See also: , , , and
U+6B72, 歲
CJK UNIFIED IDEOGRAPH-6B72

[U+6B71]
CJK Unified Ideographs
[U+6B73]
歲 U+2F8F3, 歲
CJK COMPATIBILITY IDEOGRAPH-2F8F3
㱎
[U+2F8F2]
CJK Compatibility Ideographs Supplement 殟
[U+2F8F4]

TranslingualEdit

Traditional
Shinjitai
Simplified

Han characterEdit

(radical 77, +9, 13 strokes, cangjie input 卜一戈竹竹 (YMIHH), four-corner 21253, composition𣥂)

Derived charactersEdit

ReferencesEdit

  • KangXi: page 577, character 2
  • Dai Kanwa Jiten: character 16326
  • Dae Jaweon: page 967, character 17
  • Hanyu Da Zidian (first edition): volume 2, page 1443, character 20
  • Unihan data for U+6B72

ChineseEdit

trad.
simp.
alternative forms

Glyph originEdit

Historical forms of the character
Shang Western Zhou Spring and Autumn Warring States Shuowen Jiezi (compiled in Han) Liushutong (compiled in Ming)
Oracle bone script Bronze inscriptions Bronze inscriptions Chu Slip and silk script Qin slip script Small seal script Transcribed ancient scripts
             
 
Uncommon instance of in the oracle bone script showing the two components.

Phono-semantic compound (形聲, OC *sqʰʷads, *sqʰʷad): semantic + phonetic (OC *ɢʷad). In addition to , various components such as (“moon; month”) used to be present, sometimes as simple as two dots. The current form derives from the Qin-style handwriting of the late Warring States (with a full-width on the top and a bottom-left stroke extending outward as in or instead of bending inward as in ), which was also inherited by the clerical script.

EtymologyEdit

A derivative of (OC *ɢʷad, “to pass over”) (Mei, 1979, 1992). Ultimately probably from Proto-Sino-Tibetan *grwat (to travel; to go through); compare Tibetan སྐྱོད (skyod, to go) (Mei, 1979, 1992; Gong, 2002; STEDT).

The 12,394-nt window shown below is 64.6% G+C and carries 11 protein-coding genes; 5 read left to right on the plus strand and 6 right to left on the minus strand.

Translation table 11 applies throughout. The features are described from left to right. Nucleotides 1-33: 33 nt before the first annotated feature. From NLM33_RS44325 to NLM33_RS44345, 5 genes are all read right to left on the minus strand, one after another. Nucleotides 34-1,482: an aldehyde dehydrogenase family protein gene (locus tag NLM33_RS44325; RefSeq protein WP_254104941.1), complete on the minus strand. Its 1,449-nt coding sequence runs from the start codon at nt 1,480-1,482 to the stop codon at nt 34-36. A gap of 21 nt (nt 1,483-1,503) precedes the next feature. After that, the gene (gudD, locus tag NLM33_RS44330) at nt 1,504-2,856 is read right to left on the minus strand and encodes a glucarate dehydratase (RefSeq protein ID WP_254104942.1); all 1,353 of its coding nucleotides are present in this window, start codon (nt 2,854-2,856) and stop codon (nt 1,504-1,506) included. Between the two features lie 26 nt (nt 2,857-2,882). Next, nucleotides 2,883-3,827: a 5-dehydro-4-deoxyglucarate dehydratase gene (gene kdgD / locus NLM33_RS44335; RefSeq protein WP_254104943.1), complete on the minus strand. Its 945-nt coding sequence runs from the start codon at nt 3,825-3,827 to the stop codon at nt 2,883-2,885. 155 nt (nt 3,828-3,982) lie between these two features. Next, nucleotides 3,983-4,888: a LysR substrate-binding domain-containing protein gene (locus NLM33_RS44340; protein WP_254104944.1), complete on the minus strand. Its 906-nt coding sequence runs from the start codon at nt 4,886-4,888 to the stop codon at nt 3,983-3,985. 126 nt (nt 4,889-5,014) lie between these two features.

The functions of the *s- prefix and the *-s suffix are not clear. Possible explanations include:

Alternatively, it may be derived from a word like (OC *ɢon, “round; circle”) (< Proto-Sino-Tibetan *wal (round; circular)), literally "to start the circle/cycle again" (Schuessler, 2007).

Outside of Sino-Tibetan, this word has been compared to Thai ขวบ (kùuap, year), which Bodman (1980) considers to be a loan from Chinese, as well as Proto-Austronesian *kawaS (year; season; sky) (Sagart, 2005).

Also see Schuessler (2007) and Smith (2012) for a discussion on the semantic development of this word, especially the connection between "Jupiter" and "year".

PronunciationEdit


Note:
  • Meixian:
    • sê4 - vernacular;
    • sui4 - literary.
  • Jin
  • Min Bei
  • Note:
    • hṳe̿ - vernacular;
    • sṳ̿ - literary.
  • Min Dong
  • Note:
    • huói - vernacular;
    • suói - literary.
  • Min Nan
  • Note:
    • hè/hèr/hòe - vernacular;
    • sòe - literary.
    Note:
    • huê3 - vernacular;
    • suê3 - literary.
  • Wu
  • Xiang

    • Dialectal data
    Variety Location
    Mandarin Beijing /suei⁵¹/
    Harbin /suei⁵³/
    Tianjin /suei⁵³/
    Jinan /suei²¹/
    Qingdao /sue⁴²/
    Zhengzhou /suei³¹²/
    Xi'an /suei²¹/
    Xining /suɨ²¹³/
    Yinchuan /suei¹³/
    Lanzhou /suei¹³/
    Ürümqi /suei²¹³/
    Wuhan /sei³⁵/
    Chengdu /suei¹³/
    Guiyang /suei²¹³/
    Kunming /sei²²/
    /suei²¹²/
    Nanjing /suəi⁴⁴/
    Hefei /se⁵³/
    Jin Taiyuan /suei⁴⁵/
    Pingyao /suei³⁵/
    Hohhot /suei⁵⁵/
    Wu Shanghai /sø³⁵/
    Suzhou /se̞⁵¹³/
    Hangzhou /sz̩ʷei⁴⁴⁵/
    Wenzhou /sz̩⁴²/
    Hui Shexian /ɕye³²⁴/
    /ɕy³²⁴/
    Tunxi /se⁴²/
    Xiang Changsha /sei⁵⁵/
    Xiangtan /səi⁵⁵/
    Gan Nanchang /sui⁴⁵/
    Hakka Meixian /sui⁵³/